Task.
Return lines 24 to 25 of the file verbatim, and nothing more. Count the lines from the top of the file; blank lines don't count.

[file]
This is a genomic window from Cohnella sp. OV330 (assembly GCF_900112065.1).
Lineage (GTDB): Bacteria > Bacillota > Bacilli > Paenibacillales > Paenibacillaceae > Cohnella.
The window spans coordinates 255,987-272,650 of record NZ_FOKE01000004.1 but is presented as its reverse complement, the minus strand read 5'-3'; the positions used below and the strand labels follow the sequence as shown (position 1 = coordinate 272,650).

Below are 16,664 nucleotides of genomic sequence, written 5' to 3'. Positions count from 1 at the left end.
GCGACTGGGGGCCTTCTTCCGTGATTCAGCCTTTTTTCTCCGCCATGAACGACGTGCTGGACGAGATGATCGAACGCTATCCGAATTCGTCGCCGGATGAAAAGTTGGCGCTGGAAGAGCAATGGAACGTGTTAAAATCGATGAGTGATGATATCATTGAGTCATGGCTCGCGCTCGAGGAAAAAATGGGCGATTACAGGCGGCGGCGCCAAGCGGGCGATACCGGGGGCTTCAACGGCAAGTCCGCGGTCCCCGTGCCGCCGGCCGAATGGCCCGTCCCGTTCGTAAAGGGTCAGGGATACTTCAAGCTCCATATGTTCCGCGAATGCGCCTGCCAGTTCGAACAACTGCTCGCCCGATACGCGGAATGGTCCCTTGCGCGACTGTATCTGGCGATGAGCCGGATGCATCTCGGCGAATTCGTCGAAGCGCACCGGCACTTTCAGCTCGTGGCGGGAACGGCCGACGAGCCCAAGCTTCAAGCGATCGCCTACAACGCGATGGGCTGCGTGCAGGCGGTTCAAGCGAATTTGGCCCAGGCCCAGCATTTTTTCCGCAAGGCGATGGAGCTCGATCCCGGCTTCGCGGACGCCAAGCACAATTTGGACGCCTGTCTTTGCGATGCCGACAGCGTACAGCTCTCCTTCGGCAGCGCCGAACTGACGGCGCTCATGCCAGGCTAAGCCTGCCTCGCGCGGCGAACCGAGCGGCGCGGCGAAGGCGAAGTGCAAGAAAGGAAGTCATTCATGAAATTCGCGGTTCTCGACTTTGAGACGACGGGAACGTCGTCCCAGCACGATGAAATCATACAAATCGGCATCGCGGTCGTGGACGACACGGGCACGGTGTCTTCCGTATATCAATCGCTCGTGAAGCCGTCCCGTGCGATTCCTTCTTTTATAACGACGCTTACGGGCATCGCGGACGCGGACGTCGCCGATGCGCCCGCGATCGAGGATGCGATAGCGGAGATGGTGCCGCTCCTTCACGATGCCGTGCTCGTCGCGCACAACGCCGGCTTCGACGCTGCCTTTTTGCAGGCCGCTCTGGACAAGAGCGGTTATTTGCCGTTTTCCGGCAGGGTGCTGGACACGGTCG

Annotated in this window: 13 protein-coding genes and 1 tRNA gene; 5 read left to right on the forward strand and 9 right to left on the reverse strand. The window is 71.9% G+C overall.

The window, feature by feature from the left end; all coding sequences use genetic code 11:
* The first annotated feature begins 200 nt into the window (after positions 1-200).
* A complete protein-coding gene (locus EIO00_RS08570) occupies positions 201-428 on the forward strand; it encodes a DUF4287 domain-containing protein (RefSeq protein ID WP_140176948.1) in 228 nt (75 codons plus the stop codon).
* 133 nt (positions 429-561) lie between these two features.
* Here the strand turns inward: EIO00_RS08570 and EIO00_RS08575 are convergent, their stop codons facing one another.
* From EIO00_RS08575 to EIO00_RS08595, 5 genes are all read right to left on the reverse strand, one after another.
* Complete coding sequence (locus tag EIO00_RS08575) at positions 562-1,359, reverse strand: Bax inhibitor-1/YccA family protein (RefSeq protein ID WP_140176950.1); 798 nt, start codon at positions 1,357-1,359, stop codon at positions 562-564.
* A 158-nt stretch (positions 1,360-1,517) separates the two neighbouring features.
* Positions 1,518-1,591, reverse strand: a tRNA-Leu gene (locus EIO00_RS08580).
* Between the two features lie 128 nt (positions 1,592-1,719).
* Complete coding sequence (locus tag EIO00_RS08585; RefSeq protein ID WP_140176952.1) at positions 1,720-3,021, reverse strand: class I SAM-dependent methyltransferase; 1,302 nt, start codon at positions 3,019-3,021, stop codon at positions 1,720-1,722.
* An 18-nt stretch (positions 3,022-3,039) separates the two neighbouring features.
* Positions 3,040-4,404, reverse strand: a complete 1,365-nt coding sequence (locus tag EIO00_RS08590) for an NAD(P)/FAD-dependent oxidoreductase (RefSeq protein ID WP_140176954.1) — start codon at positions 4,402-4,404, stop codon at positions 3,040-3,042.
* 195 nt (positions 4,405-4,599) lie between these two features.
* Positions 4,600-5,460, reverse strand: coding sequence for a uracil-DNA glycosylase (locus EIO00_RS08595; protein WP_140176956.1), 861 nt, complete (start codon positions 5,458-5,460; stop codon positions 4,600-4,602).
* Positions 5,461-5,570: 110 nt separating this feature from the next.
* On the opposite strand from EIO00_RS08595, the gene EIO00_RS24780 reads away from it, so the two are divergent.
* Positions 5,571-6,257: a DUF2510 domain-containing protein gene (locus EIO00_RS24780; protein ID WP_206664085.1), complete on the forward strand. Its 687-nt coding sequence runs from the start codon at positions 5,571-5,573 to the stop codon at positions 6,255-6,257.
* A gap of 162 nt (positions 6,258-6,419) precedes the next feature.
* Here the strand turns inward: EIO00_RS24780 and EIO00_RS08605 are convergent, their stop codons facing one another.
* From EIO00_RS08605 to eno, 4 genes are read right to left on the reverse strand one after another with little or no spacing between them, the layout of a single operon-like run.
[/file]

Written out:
* Positions 5,571-6,257: a DUF2510 domain-containing protein gene (locus EIO00_RS24780; protein ID WP_206664085.1), complete on the forward strand. Its 687-nt coding sequence runs from the start codon at positions 5,571-5,573 to the stop codon at positions 6,255-6,257.
* A gap of 162 nt (positions 6,258-6,419) precedes the next feature.